South Florida is typically described as having two seasons: wet (May through October) and dry (November through April). Hydrologists like to split this up a bit further, with the wet season (now called high rainfall, low evapotranspiration season) running June through October, and the dry season now divided into two subseasons: low rainfall, low evapotranspiration (November through February) and a low rainfall, high evapotranspiration season (March through May). What this translates to in layman’s terms seems to be something like “wet, then dry, then really dry.”
Over the last three years, two Aprils have been fairly wet (7.5 inches at my rain gauge this year, and a whopping 9.22 inches the previous year), while one was quite dry (in 2011 we had only 1.15 inches of rain in April). This year, May started off with a bang: Over six inches of rain in the first three days, five and a half of them in one long rainy day that also included at least one tornado here in Boca Raton (at my dentist’s office, no less!).
All that moisture falling from the sky, saturating the local soil, has an effect on wildlife. Saturday morning, after what seemed like forever, the yard was full of odonates again. Damselflies (Rambur’s Forktails, Fragile Forktails, and Everglades Sprites) and dragonflies both (Blue Dasher, Little Blue Dragonlet, Eastern Pondhawk) were flitting around in the tall grass (after months without having to mow, I can see that I’ll be back out on a weekly basis with my trusty reel mower—no gas for me!).
Here’s a shot I liked of one particularly patient Everglades Sprite (Nehalennia pallidula):
As usual, you can click on the image for a larger view. If you look closely, you can see the individual facets in the right eye:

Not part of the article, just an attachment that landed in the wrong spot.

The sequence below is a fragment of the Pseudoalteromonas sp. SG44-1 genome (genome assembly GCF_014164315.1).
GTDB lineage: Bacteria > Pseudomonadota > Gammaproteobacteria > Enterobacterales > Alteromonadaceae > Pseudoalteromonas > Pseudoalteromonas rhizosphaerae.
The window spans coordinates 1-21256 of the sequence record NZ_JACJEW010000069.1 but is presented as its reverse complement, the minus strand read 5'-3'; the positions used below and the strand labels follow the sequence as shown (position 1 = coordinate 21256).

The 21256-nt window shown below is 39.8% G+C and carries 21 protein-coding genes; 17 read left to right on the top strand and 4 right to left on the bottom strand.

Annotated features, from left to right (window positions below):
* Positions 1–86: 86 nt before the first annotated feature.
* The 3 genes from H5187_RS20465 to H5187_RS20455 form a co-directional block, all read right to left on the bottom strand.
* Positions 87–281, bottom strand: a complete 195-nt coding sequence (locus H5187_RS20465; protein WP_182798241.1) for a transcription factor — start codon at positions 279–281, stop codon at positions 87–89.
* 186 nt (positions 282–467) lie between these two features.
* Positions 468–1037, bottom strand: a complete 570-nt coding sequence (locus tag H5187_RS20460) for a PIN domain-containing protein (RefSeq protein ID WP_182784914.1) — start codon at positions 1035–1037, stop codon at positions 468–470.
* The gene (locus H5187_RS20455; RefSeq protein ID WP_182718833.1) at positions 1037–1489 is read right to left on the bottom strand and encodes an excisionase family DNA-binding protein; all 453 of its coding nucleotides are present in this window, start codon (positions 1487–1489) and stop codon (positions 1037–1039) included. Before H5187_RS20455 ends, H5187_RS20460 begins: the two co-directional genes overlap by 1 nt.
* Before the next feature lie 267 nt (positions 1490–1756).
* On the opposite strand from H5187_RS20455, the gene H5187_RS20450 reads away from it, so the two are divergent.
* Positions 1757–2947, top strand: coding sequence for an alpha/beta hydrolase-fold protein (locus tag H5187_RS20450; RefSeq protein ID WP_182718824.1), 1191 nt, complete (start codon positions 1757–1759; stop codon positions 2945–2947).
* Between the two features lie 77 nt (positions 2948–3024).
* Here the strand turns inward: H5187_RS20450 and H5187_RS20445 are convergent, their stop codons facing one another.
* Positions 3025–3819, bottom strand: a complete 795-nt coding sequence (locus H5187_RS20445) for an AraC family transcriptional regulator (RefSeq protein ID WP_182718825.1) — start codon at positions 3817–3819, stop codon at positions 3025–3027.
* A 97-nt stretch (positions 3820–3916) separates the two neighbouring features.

As you may recall, those individual facets in the compound eye are called ommatidia. These tiny simple lenses, in combinations of hundreds (in the simplest compound eyes) to tens of thousands, form a complete image in the brain of the animal. The more ommatidia there are, the greater the visual acuity of the animal in question (in addition to insects, millipedes and mantis shrimp have compound eyes featuring ommatidia). In that respect, they function very much like the pixels on a CCD chip: as you add more pixels to your camera, you can create larger and larger images at high resolution. (Can you tell I got a new camera recently? One with a ridiculously high pixel count?)
Another damselfly appeared a bit after I got tired of chasing those sprites around. This one is a Fragile Forktail (Ischnura posita):
And there was the ubiquitous Rambur’s Forktail as well:
Here’s the first dragonfly I’ve managed to image so far this month; the Blue Dasher (at one point the most commonly photographed odonate on odonatacentral.org):
And here’s the second. (Surprise, surprise! Another Blue Dasher):
And the third, a different species this time (Little Blue Dragonlet):
If this keeps up, it might be an interesting season for backyard wildlife after all!